How Can I Communicate Better in Recovery?

Communication is something that is vital. Unfortunately, not everyone has good communication skills. This is especially the case when talking to someone about recovery from substance use. If you are struggling with communication and are wondering how you can communicate better in your recovery, you’ve come to the right place!

Communicating Better

When the topic of substance use, sobriety, or recovery comes up, many people become uncomfortable. You can see it in their posture, their facial expressions, and their words. Although these are difficult conversations, they are important conversations that need to be had. Developing a true connection with someone increases understanding, compassion, and knowledge. Everyone can learn to communicate more effectively. Here’s how…

Ask Questions

One thing you can do to further a conversation is to ask questions. Once you ask a question, it’s important to be a good listener. This means being attentive and not interrupting the other person. People like it when someone shows interest in what they are saying. Remember this and ask meaningful questions.

Have Open Dialogue

It isn’t enough to just ask questions. The questions you ask should be open-ended questions. Open-ended questions are ones that do not have a simple “yes” or “no” answer. With these types of questions, the person is able to expand and open up in their response.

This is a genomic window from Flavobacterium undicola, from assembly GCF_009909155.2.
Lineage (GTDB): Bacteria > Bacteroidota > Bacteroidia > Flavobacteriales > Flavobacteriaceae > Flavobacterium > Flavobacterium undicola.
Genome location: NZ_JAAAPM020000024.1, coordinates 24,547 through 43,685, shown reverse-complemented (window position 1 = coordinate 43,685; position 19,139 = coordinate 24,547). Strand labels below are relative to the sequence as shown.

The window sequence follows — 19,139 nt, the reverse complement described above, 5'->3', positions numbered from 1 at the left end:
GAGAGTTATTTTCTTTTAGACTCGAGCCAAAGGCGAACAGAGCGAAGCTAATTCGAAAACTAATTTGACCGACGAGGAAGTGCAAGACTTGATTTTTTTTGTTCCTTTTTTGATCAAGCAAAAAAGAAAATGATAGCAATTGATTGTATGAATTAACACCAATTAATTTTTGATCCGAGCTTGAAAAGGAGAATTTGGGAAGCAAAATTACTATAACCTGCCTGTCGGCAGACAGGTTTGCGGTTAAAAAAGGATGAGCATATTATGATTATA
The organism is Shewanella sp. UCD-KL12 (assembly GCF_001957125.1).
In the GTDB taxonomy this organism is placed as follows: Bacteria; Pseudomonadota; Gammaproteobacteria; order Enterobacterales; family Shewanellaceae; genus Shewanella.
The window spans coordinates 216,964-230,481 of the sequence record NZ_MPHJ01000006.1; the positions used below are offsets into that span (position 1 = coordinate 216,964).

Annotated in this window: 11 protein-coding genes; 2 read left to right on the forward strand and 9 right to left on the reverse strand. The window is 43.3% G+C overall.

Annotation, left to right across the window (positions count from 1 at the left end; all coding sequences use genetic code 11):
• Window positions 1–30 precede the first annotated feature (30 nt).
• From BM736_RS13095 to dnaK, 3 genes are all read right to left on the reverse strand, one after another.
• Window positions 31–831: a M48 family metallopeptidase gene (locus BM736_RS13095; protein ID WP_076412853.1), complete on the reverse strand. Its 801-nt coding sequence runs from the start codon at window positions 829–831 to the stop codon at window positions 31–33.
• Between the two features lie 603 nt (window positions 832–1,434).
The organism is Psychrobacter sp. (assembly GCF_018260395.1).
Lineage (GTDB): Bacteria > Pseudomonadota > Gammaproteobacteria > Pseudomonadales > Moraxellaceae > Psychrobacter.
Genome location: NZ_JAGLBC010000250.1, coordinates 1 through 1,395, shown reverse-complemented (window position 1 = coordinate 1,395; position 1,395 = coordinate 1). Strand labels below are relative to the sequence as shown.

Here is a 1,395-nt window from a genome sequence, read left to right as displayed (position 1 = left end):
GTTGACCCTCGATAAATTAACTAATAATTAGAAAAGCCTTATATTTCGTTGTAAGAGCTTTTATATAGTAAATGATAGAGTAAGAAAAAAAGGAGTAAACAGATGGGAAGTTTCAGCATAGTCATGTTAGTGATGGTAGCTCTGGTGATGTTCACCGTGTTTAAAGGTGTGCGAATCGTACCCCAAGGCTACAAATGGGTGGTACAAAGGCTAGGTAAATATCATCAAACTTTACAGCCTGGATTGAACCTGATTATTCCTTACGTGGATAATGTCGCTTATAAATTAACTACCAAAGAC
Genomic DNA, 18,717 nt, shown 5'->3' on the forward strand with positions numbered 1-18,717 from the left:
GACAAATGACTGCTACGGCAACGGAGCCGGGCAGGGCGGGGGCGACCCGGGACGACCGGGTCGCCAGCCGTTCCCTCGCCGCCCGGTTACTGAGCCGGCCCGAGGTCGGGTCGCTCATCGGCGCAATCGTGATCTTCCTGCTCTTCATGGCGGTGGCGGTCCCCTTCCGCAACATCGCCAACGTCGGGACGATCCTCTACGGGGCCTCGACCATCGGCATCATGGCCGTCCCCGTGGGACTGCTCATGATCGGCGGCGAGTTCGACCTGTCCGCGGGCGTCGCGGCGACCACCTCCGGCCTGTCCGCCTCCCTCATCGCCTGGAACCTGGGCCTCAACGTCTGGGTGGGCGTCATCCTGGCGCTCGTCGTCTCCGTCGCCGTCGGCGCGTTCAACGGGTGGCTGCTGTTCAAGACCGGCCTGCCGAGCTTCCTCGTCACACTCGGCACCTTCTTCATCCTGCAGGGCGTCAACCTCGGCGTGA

Comfort Zones

It’s important to be able to read the room. If you can tell the person is feeling uncomfortable with the questions you are asking, don’t grill them. Take a step back and realize when something is a sensitive situation and don’t press the person if they don’t want to talk about certain things.

This promotes a respectful and healthy conversation. This also goes the other way. If you are feeling uncomfortable, know your comfort zone so that you don’t end up over-sharing things you didn’t want to talk about.

Give-And-Take

A good conversation is all about give-and-take. Notice the other person’s body language, then notice your own. If you’re asking questions, give the other person the space to ask you a question. If the conversation falls silent for a few moments, don’t panic. It doesn’t have to constantly be flourishing. Lastly, allow the other person to be themselves and expect the same of yourself. Healthy conversations are always about give-and-take.

The Arbor Behavioral Healthcare is here to help you with your interpersonal relationship skills. We can help you further the conversation that’s important to you. Call us today for more information about our programs at (844) 413-2690.